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Change Windows 2000 duplicate network name after transfer to VMWare ESXi

Hi Experts,

I transferred a Windows 2000 machine to VMWare ESXi and of course am getting a duplicate network name error message.  What is the best way to change the name or what should I have done differently before I did the transfer?  Thank you.
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mbibmdi
Asked:
mbibmdi
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1 Solution
 
Danny McDanielClinical Systems AnalystCommented:
The "best way" would have been to customize the VM with sysprep.

As far as changing it now...just use the same procedures you would use if the system were physical.
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coolsport00Commented:
You can do 1 of 2 things - rename the VM or rename your phys box. What you should do is power off the phys box so you can now use the VM.

~coolsport00
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coolsport00Commented:
Typically, folks do a P2V to get away from the phys box. So, once converted, you usually power down the phys box, power on the VM, modify VM as needed, install VMware Tools, and you're good to go.

~coolsport00
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mbibmdiAuthor Commented:
I'm new to Esxi so wanted to be able to run them simultaneously while I learn the ropes and figure out the best way to set things up.  Given that scenario what should I do?  I haven't used sysprep before.  Is that something I install on the existing server and then when I copy the system to a virtual machine it will ask for a new machine name and create a new ssid?  It is a domain controller.  Will all the user accounts still work?  Thanks
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Danny McDanielClinical Systems AnalystCommented:
Actually, with a domain controller, the best practice is not to convert it but to build a new one in a VM, the run dcpromo on it.  If you are going to decommission the old one, make sure there are no roles you need to transfer before getting rid of it.
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coolsport00Commented:
Ah, a DC? Well, converting it is ok...done it many times. But, if you need another DC, there are several things to keep in mind. First, since you want a whole other DC, the best option is what "danm66" suggested - create a new VM then dcpromo it. It will get replicated AD info from your phys DC, so yes...it will have user accts, comp accts, etc. on it as well. Here is some critical info to keep in mind:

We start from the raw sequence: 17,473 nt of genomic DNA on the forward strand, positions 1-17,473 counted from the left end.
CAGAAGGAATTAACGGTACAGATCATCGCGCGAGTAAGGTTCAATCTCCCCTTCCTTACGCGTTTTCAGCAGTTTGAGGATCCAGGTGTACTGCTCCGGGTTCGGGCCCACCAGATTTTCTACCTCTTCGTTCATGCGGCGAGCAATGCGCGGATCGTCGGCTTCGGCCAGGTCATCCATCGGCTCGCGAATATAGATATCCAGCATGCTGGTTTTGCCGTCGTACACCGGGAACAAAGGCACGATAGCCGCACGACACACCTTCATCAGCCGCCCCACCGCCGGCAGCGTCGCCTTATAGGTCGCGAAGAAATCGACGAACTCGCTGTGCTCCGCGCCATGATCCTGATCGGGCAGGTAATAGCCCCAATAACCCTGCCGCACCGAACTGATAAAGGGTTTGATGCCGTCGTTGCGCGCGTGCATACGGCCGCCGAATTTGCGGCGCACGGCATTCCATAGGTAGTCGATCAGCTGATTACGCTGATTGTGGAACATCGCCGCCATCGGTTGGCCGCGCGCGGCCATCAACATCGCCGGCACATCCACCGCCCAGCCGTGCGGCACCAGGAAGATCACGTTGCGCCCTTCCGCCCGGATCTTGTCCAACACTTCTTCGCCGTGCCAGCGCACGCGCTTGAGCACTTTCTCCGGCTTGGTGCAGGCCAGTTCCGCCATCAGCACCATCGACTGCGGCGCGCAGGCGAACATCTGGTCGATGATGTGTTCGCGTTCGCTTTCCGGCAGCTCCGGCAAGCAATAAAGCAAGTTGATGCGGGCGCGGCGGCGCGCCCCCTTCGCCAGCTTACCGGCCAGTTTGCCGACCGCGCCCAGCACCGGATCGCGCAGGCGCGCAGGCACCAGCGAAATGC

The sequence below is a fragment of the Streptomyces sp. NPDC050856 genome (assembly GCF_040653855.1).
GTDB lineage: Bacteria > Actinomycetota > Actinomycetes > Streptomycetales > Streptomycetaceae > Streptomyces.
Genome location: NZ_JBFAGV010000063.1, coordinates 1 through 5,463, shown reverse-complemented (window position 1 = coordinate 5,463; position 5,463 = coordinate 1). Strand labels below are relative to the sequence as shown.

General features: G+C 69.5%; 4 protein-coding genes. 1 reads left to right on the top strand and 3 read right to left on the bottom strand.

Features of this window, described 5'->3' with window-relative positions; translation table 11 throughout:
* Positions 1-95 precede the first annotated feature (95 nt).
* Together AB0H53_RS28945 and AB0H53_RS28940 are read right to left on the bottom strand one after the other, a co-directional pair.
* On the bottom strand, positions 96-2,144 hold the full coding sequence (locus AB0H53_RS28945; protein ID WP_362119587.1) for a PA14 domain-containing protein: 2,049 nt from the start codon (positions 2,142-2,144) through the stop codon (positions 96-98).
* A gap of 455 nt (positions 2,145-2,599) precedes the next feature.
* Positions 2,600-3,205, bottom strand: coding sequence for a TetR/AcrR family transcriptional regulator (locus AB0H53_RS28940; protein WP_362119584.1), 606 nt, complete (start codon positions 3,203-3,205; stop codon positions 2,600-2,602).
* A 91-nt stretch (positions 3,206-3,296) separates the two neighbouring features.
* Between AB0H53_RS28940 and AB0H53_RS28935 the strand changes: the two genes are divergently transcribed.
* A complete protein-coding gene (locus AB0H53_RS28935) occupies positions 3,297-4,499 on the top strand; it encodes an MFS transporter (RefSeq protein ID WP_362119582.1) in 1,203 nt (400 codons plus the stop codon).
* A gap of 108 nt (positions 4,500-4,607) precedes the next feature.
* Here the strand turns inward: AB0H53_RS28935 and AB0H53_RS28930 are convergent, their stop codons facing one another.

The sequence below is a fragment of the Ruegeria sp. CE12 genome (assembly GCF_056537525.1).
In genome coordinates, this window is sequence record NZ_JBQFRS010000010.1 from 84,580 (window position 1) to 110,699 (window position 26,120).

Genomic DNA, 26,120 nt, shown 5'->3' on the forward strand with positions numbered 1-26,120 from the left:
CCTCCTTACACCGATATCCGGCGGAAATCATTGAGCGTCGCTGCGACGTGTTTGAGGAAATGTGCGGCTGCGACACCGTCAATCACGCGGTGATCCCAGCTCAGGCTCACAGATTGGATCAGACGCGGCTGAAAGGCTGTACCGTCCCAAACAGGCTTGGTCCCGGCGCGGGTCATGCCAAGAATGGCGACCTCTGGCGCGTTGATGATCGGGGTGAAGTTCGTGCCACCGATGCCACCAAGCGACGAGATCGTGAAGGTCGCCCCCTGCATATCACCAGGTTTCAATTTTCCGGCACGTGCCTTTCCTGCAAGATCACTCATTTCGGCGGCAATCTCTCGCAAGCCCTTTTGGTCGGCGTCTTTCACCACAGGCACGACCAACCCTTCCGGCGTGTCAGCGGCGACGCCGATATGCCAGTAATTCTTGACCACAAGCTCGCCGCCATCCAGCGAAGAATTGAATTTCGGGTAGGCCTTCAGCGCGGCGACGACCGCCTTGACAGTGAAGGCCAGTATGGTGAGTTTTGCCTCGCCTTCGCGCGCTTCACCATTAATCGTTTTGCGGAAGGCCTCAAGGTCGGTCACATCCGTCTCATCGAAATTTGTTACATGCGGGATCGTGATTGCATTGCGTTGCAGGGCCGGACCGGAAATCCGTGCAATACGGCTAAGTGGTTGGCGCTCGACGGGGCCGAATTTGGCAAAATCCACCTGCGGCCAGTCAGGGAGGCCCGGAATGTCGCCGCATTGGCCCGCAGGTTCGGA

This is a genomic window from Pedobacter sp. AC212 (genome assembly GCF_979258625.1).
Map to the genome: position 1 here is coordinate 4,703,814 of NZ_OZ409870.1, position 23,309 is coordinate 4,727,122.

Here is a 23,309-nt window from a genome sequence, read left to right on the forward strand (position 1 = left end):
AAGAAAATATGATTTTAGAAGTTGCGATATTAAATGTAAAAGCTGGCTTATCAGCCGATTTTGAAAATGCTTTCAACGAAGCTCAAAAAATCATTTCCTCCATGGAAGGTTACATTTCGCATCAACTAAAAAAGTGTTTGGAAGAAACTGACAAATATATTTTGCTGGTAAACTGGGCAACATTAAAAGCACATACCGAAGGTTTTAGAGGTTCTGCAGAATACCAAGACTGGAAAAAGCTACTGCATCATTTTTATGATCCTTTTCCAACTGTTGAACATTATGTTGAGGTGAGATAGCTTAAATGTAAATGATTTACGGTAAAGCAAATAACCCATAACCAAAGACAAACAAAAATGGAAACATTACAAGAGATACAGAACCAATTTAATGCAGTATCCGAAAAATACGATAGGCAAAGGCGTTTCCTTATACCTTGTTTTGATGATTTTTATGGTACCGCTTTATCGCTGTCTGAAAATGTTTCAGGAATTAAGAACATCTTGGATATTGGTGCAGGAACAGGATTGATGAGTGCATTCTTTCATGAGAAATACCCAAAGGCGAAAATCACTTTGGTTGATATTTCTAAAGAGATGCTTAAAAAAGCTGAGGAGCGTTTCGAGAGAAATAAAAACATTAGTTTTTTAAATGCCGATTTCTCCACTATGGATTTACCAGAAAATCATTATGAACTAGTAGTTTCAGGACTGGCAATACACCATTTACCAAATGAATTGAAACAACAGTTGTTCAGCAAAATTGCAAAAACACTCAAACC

From MS: http://support.microsoft.com/kb/888794
From VMware: http://kb.vmware.com/kb/1006996
Also:
http://www.activedir.org/ListArchives/tabid/55/forumid/1/tpage/1/view/topic/postid/38204/Default.aspx
Update Sequence Number (USN) issues (potentially):
http://support.microsoft.com/kb/885875/

I know it's a lot to be thrown at you, but again...DCs are critical servers and you should be cautious about how you virtualize them so that your org won't experience downtime.

Hope that helps.

Regards,
~coolsport00
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mbibmdiAuthor Commented:
Thanks for the info coolsport00.  Just to shake things up, I'm not tied to ESXi in any way.  I'm trying to figure out the best option for me.  I want to virtualize one Windows 2000 and one Windows 2003 server.  For a newbie like myself do you think ESXi is better or is HyperV or Xenserver?  I got a Dell T710 with dual Xeon 2.4 Ghz E5530 processors and 8 gigs of RAM.  When I created the the ESXi virtualized Windows 2000 and 2003 servers the 2003 one runs fine, but the 2000 runs slow like the existing physical server.  I really expected it to be much faster.  Thanks for any advice.
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mbibmdiAuthor Commented:
Also, I'm looking for a FREE solution.  The "bosses" don't like spending any money.
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coolsport00Commented:
Well, I haven't tested Hyper-V in 3yrs, and at that time it was still behind VMware in it's migration feature as well as a host of other options. But, I believe it has made significant strides since then. Nor can I comment about Xen, but hear good things about it. I of course use ESX/ESXi and can comment about its stability/functionality. VMware is the virtualization industry leader, followed by Xen, then the 'others', so yes, I would say ESXi is best option.

It's hard to say why your W2K VM is slow still. My guess is that it's something with the OS that you 'transferred' to the VM when doing the conversion. That's why VMware recommends, not only with DCs, but with any server to create a VM from scratch then transfer needed data to it, etc. I would bump up your RAM to at least 12GB. Give your VMs 2GB each, which leaves 2GB for your host, then extra for more VMs and overhead. My advice?...create your W2K VM from scratch then promote it. Actually, is there a reason why it needs to be W2K since you already have a W2K3 server VM? Is your domain still in 2K Native Mode? Might be time to upgrade your domain. But, that's another question, for another EE Zone :)

Regards,
~coolsport00
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